One of my readers, Lucy, (you’ll see her comments below) just got me thinking about propagating plants so I’m going to give it a try on the three plants that are featured in this post; after all, there’s nothing cheaper than free! And of course, I’ll post about that here to let you know how it all turns out 🙂

UPDATE: time got away from me and I only ended up propagating a clipping from the Tradescantia or Wandering Jew. I first rooted it in water and then planted it into some earth. It’s been overwintering indoors and will be ready to take its place outside again soon.

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If you enjoy gardening, or have plans to landscape this summer, check out some of our other garden posts on how-to:

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11 thoughts on “Beautify Your Yard with a Container Garden on the Cheap

  1. Your right the plant to the left is a Coleous, middle I don’t know but right hand one is a Tradescantia or “Wandering Jew” it likes a position with indirect light is ideal. If it’s too dark the leaves will become lank.
    The variegated varieties should be in a lighter spot in order to prevent the leaves from reverting to green.
    Water moderately, avoid standing water; the soil can be left to dry out a bit between waterings.
    If the leaf edges turn brown, the humidity is too low. Tradescantia do not like draughts. Can be grown outdoors but protect from frost. Really easy to propogate and has tiny purple flowers.
    Lucy in England

    • Thanks so much for that information Lucy; it’s so helpful to have! I suspected that 3rd plant was a Wandering Jew and I too have no clue about the middle one but I think I may have to move it to more indirect light 🙂 I don’t think I’ll have to worry about draughts this season; we’ve had rain practically every day for weeks.

      I’ve never propagated anything before, but maybe I’ll give it a try!

      • Hi Sara,
        Glad my comments were helpful 🙂 re propagating on this one it’s super easy
        Fill a small glass with water, put clingfilm (sarran wrap?) on top. Make a small slit in the top.
        Break (don’t cut) below a leaf where you see a joint, put this into slit so it’s just touching the water.
        Position in light but not direct sunlight, in a few days you’ll see roots forming. When you’ve got a decent amount of root pot up.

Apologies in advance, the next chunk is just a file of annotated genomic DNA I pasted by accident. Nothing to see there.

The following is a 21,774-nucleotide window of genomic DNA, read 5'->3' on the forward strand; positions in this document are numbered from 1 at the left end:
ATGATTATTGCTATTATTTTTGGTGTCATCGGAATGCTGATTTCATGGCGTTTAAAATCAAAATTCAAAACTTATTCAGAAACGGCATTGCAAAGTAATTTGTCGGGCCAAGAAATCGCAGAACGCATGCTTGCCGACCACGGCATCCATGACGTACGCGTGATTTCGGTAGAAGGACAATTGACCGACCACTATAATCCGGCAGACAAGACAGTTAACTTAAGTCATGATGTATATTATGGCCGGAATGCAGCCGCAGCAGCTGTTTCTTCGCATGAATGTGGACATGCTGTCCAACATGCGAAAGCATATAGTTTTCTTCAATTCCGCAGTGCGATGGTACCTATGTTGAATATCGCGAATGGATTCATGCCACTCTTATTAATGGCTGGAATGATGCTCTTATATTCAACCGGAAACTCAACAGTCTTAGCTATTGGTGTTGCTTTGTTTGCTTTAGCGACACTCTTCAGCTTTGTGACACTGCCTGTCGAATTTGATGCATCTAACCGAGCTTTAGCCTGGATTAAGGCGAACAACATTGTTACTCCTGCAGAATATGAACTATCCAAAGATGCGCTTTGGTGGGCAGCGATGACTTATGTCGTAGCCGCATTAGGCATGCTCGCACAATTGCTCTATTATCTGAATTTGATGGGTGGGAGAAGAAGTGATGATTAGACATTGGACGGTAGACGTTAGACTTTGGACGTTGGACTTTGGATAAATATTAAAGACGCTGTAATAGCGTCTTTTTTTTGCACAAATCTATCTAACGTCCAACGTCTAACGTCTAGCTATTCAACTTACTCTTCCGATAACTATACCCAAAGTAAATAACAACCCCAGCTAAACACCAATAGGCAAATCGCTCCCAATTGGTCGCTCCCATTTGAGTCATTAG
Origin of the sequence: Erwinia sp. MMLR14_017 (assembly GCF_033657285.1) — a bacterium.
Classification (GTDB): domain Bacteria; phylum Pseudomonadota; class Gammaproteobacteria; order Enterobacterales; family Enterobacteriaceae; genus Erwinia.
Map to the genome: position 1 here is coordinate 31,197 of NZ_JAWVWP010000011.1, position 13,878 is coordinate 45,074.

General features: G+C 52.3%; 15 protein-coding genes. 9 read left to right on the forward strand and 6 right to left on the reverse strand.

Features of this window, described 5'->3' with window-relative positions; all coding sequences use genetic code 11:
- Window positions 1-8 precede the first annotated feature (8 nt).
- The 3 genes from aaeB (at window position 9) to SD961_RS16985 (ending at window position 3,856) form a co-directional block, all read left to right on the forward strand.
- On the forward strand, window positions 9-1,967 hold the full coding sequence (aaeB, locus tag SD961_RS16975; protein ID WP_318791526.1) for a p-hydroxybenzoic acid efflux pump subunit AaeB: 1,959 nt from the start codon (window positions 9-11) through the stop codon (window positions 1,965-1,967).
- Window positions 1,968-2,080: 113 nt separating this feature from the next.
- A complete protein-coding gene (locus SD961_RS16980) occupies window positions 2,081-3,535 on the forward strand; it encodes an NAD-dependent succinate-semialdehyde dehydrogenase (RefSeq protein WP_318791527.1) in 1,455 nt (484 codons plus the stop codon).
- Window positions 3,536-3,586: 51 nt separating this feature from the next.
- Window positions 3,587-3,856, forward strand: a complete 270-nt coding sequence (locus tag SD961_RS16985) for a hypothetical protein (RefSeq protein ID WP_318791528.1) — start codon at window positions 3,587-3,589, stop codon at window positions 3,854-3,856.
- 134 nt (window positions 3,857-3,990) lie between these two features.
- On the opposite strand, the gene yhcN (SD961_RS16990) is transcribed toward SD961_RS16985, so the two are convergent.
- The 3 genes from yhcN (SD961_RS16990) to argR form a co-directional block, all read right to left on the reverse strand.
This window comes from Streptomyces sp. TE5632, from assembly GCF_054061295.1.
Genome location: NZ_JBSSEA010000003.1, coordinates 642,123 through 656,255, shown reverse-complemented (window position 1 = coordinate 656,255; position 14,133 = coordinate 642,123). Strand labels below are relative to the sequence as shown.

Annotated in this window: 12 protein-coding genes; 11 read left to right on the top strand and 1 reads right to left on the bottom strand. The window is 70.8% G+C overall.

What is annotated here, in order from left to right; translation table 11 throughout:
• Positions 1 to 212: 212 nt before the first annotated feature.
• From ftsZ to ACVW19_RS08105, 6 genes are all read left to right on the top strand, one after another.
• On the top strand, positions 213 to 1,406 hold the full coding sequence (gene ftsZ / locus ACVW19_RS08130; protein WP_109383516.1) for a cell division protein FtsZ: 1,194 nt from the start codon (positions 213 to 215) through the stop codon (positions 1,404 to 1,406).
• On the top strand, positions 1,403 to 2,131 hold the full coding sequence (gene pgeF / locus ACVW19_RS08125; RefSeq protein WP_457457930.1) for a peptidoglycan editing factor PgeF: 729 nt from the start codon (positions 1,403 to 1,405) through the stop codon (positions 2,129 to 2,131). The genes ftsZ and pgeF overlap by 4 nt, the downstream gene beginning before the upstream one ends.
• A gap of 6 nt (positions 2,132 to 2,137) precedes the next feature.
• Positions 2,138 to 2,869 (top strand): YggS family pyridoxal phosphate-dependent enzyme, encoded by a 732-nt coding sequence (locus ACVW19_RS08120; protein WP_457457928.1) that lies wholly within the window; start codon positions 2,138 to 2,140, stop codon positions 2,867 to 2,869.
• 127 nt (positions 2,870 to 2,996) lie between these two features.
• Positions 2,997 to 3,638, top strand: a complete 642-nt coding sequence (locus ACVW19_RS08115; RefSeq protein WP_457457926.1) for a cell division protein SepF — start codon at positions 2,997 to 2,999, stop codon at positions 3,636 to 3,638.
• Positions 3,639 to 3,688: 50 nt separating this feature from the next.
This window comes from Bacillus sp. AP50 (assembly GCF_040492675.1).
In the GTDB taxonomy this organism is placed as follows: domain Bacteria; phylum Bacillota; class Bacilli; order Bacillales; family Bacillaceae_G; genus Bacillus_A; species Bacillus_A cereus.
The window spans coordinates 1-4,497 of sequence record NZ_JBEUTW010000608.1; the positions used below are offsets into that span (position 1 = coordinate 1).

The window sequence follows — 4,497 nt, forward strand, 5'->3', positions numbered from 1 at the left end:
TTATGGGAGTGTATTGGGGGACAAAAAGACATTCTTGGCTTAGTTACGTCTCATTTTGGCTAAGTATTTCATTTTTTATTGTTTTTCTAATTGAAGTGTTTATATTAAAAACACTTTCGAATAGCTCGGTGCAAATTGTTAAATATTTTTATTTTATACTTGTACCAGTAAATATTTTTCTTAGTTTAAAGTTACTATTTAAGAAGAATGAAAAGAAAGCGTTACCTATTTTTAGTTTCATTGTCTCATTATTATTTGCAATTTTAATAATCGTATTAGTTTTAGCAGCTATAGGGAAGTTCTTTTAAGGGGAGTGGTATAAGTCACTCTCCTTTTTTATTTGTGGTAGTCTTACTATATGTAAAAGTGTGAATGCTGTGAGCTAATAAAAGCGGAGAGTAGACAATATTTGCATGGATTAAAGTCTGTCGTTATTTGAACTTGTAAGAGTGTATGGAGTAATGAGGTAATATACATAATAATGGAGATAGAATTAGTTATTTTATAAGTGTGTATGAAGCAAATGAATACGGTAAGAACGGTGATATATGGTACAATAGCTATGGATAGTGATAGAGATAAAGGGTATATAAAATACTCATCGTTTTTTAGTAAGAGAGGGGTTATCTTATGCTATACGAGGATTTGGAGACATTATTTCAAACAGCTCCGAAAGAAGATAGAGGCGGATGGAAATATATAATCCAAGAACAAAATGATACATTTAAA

My personal policy is if it’s leaves are coloured then out of direct sun but never in shade.
        Coleus you should be able to propagate in the same was as “Wandering Jew”

        • Wow Lucy – thanks! I’m definitely going to try this; they’re all beautiful plants and propagating them is even cheaper than buying them – lol. I think you’ve already got me thinking about another project to write about!!

          • 🙂 I’ve been wracking my brains because I’m sure I’ve seen the middle one or something like it before. I think it might be a UK houseplant. If you google identify plant you’ll find a site where you post a pic and it gets you all the info on it for free.
            If you let your coleus flower it will drain it’s colour, nip out tops to keep bushy you can propagate the tops.
            These plants would make great prezzies especially the “Wondering Jew” in a macrame hanger that emphasised it’s colours 🙂

          • I’ve had a lot of success with reverse google images; just haven’t tried it on this yet. With plants it can be tricky.

            Funny you should mention Macrame! I just got back into crochet, but Macrame is another thing I want to try my hand at. I just started a new separate craft category ( so you’ll definitely see something coming up on that. Using my new propagated plants is a great idea 🙂

    • Hi Alys – thanks so much for identifying that last plant for me!! It’s so great to have readers that contribute to my learning too.

      It’s always fun to hear about other’s flea market scores. What do you think your best flea market score (or other find) has been? Hubs once found an old Mecanno set at a flea market and paid only $20. I almost talked him out of it because the box was so dinged I didn’t think it would be a worthwhile buy but when he got it home and opened the box it was mint! Turns out it was worth a few hundred $$s!

      • Wow! I love hearing stories about unexpected treasures. I’ve never bought or found anything valuable from a monetary sense, but I’ve found many treasures that were just right at the time. For years, I had a small stand I used for house plants. It was made from clear acrylic with kidney shaped shelves. It was originally used in a department store display for perfume. I found it at our local cancer store for $2. In my incredible broke college days I found a small wicker shelf on the top of a dump heap. Score! We’d gone with my boyfriend’s dad, and while we waited, I got out of the truck and snagged the shelf. I was tickled.

  2. I love all your creative and unique planters Sara. We have a metal chair just like yours that can do with a bit of an up-cycle and turning it into a planter is just brilliant. You’re going to have so much propagating your plants. It becomes a little but addictive and I found, depending on where you buy the original mommy plant, that the successfully propagated babies are often stronger. Enjoy your beautiful garden